Published in The Express Tribune
Perhaps the least likely news to emerge on 9 November wasn’t that Donald Trump had won the presidency; it was that Ishrat-ul-Ebad Khan had lost the governorship.
The 30th Governor of Sindh, Mr. Ebad reigned 14 years; a distinction better suited to warlords than doctors from Dow Medical. His fans tell us he was the ultimate crisis man (though that may’ve been because crisis was constant).
Come rain or shine, despot or democrat, Mr. Ebad survived in Sindh longer than anybody else. The lack of a high profile helped; the lack of term limits helped even more.
And since governors are beyond the grimy business of elections or accountability, Mr. Ebad departed the same way he came in: a thousand questions asked, but no answers given. He flew in from London to assume office; he flies out to Dubai now at its end.
His successor, Justice Saeeduzzaman Siddiqui, has pledged to maintain ‘the law and order situation in the province’. What does it say about Sindh – and the state’s service delivery – that the oath-taking was the same sad song 14 years ago? ‘The law and order problem would be resolved,’ Mr. Ebad said in 2002, ‘and a sense of security would be created among the people.’ The people await.
Meanwhile, Governor Siddiqui has been unwell, and the country prays for his recovery. Critics point to his age: the former Chief Justice turns 79 next month. They forget that the last governor was the youngest-ever, and it made a hair’s difference to Sindh. Who also can forget that Punjab’s youngest governor happened to be its cruelest?
That said, there’s more to the argument, in a country exploding with young people with little mobility or representation: just the average age of our four governors is 72. As for the provincial governments, the ghost of Qaim Ali Shah still stalks the hallowed halls of the Sindh Assembly – that he’s been replaced by another Shah 34 years his junior was badly needed.
Writing in these pages, Hussain Nadim did well to point out, ‘There is no retirement age in politics, which is why despite the 65 per cent youth bulge, the current parliament and the political leadership hosts the same faces from the 1970s and 1980s, unable to understand the needs of modern societies or represent the new generation of Pakistan.’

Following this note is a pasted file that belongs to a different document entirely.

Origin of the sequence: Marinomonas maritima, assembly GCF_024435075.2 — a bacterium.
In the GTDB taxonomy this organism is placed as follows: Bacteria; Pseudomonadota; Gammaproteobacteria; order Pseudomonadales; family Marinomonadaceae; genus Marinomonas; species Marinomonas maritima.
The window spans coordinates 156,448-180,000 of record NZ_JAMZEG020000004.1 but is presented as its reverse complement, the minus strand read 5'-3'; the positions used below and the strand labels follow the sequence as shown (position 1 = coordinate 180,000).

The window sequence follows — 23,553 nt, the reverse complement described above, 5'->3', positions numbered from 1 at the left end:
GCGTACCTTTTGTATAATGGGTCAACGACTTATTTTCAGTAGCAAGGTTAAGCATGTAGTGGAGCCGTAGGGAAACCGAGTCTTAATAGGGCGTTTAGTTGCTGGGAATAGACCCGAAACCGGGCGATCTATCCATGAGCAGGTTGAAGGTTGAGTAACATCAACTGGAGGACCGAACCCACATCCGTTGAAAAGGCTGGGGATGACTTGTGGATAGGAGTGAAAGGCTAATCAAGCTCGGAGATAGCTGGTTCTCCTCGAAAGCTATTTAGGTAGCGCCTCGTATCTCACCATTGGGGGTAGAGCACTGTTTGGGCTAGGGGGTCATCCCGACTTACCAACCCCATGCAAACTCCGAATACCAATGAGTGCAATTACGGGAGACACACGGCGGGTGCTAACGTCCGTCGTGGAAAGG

And the only time the Class of ’85 makes way for fresh blood, is when there’s a blood relation of its own.
To return to the subject, it’s good that the governorship – its purpose and functions – are back in the spotlight. As Governor Siddiqui recently put, ‘I believe that maintaining peace in Karachi is the joint responsibility of both the provincial government and the governor.’ It’s a statement worth noticing.
After all, we seldom hear of the governor and chief minister’s responsibilities in the same sentence: at its core, the governor represents the federation, a symbol of our union, while the CM runs the actual business of the province.
This is a strange arrangement. If the chief minister makes the trains run on time, the governor does little but wave from the window. This was bound to happen, in a country that’s seen the constitution tossed out as many times as Pakistan has: with the governor going from boss during the martial laws to ribbon-cuttings and rubber-stampings during democracy.